These access keys use public key cryptography, so if they are involved in a data breach, they are useless to the bad guys without your face or fingerprint. Likewise, if your laptop or phone is stolen, your accounts cannot be accessed because you will not be there to provide the necessary authentication.
This isn’t just a Google initiative. Organizations like the FIDO Alliance and W3C Web Authentication Group are also committed to working towards a password-free future, so you’ll be able to use these systems on any device, made by Google, Apple, Microsoft, or any other hardware manufacturer.
Configuring and using passkey
The good news is that using passwords is as easy as unlocking your phone – it’s meant to be as simple as possible. You will be able to choose to switch to a passkey system for your accounts, but only when the app you are signing in to and the device you are using have been updated with passkey support.
Let’s say Google finished rolling out passkey support on Android, you’re logging into an app that has been updated to use passkeys, and you said yes when asked to switch from a standard password. You will then be asked to create a passkey, which implies that you will have to perform the same action you do to unlock your phone: show your face, press your fingerprint or enter a PIN. This creates the passkey and authenticates the link between the app in question and the device in hand. Whenever you need to log into that app in the future, you’ll need to go through the same unlocking process. As with passwords, the duration of authentication varies: with your banking app, you’ll usually have to log in each time, while with a social media account, one login per device is often enough.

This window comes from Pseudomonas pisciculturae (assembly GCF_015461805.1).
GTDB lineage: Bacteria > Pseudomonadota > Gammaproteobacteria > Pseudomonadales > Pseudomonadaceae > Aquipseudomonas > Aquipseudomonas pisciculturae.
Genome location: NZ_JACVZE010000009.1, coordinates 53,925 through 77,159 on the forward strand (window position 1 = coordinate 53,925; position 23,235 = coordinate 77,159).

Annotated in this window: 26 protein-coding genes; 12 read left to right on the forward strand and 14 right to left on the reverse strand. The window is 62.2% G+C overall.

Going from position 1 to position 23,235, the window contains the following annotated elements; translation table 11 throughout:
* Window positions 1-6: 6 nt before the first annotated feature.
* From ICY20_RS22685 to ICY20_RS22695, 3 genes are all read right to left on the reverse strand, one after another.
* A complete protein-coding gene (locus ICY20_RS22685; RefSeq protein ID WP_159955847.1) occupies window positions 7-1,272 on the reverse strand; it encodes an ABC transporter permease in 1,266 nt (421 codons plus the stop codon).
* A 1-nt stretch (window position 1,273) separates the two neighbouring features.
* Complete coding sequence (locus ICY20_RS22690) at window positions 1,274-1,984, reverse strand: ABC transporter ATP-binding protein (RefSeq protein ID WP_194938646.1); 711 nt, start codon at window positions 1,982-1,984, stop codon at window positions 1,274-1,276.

You will also be able to access sites on your computer via your phone via the magic of a QR code. The site will display a QR code that you will scan with your phone: once you have completed the unlocking process on your mobile device, your identity will be confirmed and you will be connected to the site.
Encrypted syncing between devices will also be handled – Google Password Manager is adding support for passkeys, for example, so if you ever lose access to one device, you can still access your accounts from another or the cloud, assuming that you are able to provide the necessary authentication (and you haven’t changed your fingerprint or face in the meantime).